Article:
The Structural Engineer's Corner

Eng. Onorio Francesco Salvatore

Buried pipelines I – rigid versus flexible pipes and pipelines

Written By: Francesco Salvatore Onorio - May• 19•12

There are many materials on the pipelines market. Each material has pros and cons that a structural engineer need to evaluate. A pipe must have strength and/or stiffness.

Strenth is the ability to resist stress, stiffness is ability to resist deflection. Stresses and deflections are caused by soil loads, live loads, differential settlements, internal pressure, longitudinal bending and so forth.
Relating to these features, pipes could be divided in rigid or flexible. Are flexible pipe those that can deflect at least 2 percent without structural distress. Pipes that do not meet this criterion are usually considered to be rigid.

The reality could be a little different: pipes could be neither flexible nor rigid, but, for calculation purposes, they fall in the first or second category. This is the code approach, worldwide.
Let’s do some examples: steel and plastic pipes are generally flexible, while concrete and clay pipes are rigid.
Structural checks are related to strength or stiffness according to the the pipe category. In rigid pipes we need strength to resist wall stresses due to external and internal loads, for flexible pipes we need stiffness in order to resist ring deflection and possible buckling.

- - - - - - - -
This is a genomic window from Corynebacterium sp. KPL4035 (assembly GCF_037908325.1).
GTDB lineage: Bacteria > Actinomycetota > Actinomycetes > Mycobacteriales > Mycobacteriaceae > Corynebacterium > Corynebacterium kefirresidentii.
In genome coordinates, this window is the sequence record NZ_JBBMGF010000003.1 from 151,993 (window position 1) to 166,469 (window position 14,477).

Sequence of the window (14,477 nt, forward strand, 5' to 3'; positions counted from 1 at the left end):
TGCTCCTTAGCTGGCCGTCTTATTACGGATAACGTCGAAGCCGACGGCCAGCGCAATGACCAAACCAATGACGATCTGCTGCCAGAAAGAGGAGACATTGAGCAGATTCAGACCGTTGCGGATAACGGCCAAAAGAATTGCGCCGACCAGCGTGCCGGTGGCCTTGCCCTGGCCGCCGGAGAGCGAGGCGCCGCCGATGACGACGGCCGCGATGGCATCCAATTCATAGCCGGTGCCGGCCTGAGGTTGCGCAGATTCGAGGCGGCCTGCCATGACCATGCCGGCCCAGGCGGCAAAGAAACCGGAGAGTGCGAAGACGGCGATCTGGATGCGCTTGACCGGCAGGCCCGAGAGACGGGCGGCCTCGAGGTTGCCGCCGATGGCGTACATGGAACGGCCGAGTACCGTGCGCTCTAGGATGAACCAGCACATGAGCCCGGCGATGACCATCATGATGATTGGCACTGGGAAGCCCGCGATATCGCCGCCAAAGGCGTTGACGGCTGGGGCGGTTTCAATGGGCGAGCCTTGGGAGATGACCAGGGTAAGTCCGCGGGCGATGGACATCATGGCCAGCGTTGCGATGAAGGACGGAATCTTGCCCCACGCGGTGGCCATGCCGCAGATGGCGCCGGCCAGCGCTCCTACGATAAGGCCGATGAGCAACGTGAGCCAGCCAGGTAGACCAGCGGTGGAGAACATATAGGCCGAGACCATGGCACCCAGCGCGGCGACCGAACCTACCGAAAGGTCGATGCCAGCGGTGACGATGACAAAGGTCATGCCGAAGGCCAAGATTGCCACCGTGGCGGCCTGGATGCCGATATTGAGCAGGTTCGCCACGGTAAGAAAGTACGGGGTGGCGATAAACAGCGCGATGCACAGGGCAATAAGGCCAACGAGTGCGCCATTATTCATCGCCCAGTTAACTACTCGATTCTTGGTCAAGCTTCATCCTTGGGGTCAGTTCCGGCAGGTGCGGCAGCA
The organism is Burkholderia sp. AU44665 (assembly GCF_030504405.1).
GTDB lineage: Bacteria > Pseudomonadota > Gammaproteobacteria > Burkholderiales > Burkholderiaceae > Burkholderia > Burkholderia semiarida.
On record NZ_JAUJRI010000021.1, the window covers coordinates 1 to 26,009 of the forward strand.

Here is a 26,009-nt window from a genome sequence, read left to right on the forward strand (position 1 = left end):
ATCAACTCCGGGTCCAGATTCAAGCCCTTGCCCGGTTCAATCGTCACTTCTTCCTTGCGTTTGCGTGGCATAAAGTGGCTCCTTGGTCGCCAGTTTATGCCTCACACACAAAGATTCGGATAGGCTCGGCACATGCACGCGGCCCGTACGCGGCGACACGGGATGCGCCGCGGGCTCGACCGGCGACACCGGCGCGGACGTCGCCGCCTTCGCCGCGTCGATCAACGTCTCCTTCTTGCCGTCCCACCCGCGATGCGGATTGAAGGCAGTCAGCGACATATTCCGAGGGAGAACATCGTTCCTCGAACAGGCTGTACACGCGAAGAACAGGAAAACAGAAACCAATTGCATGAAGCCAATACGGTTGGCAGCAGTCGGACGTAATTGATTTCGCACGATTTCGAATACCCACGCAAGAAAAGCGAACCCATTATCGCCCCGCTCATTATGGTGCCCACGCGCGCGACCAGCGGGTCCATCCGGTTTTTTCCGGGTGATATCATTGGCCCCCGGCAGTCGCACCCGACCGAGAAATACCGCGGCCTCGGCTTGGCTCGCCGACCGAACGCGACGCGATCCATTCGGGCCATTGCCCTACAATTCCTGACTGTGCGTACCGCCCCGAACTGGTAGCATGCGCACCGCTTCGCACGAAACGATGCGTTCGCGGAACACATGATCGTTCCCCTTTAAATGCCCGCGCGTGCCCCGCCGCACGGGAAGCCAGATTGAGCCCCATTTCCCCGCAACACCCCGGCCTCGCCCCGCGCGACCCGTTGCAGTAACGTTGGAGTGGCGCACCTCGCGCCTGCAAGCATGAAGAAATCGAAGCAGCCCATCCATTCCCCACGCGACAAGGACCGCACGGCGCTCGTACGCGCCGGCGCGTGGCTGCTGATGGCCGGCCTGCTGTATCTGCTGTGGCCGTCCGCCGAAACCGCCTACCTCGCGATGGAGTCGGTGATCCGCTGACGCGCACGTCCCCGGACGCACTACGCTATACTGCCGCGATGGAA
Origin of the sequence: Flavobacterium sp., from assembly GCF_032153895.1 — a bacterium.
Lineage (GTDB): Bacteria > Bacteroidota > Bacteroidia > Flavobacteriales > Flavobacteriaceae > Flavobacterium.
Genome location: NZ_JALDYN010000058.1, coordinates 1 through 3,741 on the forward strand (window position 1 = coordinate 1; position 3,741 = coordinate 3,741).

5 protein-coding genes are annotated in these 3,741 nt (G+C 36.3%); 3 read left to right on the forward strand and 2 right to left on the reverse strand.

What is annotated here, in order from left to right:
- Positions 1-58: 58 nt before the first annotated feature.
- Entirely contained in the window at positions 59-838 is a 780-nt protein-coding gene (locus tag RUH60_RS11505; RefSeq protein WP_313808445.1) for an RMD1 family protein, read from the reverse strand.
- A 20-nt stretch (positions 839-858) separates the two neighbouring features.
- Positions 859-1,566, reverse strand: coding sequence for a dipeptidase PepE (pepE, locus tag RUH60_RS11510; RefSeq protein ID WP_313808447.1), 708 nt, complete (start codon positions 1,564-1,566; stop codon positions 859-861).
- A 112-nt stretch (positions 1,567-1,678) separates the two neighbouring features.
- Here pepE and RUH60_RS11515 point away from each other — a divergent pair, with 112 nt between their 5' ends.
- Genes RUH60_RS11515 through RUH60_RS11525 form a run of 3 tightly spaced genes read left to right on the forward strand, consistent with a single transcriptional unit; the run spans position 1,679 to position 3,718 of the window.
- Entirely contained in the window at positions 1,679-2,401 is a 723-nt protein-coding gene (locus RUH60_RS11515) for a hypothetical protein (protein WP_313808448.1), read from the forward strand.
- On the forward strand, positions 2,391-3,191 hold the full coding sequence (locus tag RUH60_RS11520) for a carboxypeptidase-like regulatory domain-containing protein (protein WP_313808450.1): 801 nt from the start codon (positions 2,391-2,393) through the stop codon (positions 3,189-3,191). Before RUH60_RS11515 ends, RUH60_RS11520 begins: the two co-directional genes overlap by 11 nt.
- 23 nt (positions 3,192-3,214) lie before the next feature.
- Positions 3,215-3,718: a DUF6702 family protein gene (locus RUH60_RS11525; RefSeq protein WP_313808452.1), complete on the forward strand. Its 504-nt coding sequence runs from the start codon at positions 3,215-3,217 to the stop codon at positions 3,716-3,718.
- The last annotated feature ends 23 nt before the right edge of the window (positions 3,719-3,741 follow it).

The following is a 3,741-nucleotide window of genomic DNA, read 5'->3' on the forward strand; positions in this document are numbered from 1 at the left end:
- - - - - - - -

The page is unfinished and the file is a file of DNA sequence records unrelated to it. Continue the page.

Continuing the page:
But how can we classify a buried pipeline as rigid or flexible? The behaviour of a buried pipeline will depend very much on how its stiffness compares with the stiffness of the native soil in which it is to be buried. Although traditionally “rigid” materials are thought of as being concrete, clay and asbestos cement, and “flexible” materials are thought of as being plastics, the differentiation is not as simple as this.
The response of the pipes under load will be largely dependent on the behaviour of the native soil. If the pipes are of medium stiffness (say 20000 MN/m²) and buried in a stiff soil (such as a dense gravel of Es soil modulus = 150 MN/m²) then the pipes will exhibit predominantly “flexible” behaviour, so they will tend to deflect on loading.
If, however, the same 20000 MN/m² stiffness pipes are buried in a soft soil (such as a very soft clay of Es = 5 MN/m²), then the pipes will exhibit predominantly “rigid” behaviour, so they will tend to settle into their foundation on loading and we need to check stresses.

The first description of the behaviour of buried flexible pipelines under loads was given by Clarke in 1897 (“The Distortion of Rivetted Pipe by Backfilling“, Proc. ASCE, 1897).
Most of the research work in the next 40 years was on the behaviour and design of rigid pipelines in the cross-sectional direction, most famously by Marston, Spangler (“Underground Conduits: An Appraisal of Modern Research“, Trans. ASCE 113, 1948) and Schlick.
The first analysis of flexible pipe behaviour taking account of both soil and pipe stiffness was published by Lazard in 1935 (“Ouvrages Circulaires Placée en Terre”, Travaux 33, 1935).

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Eng. Onorio Francesco Salvatore

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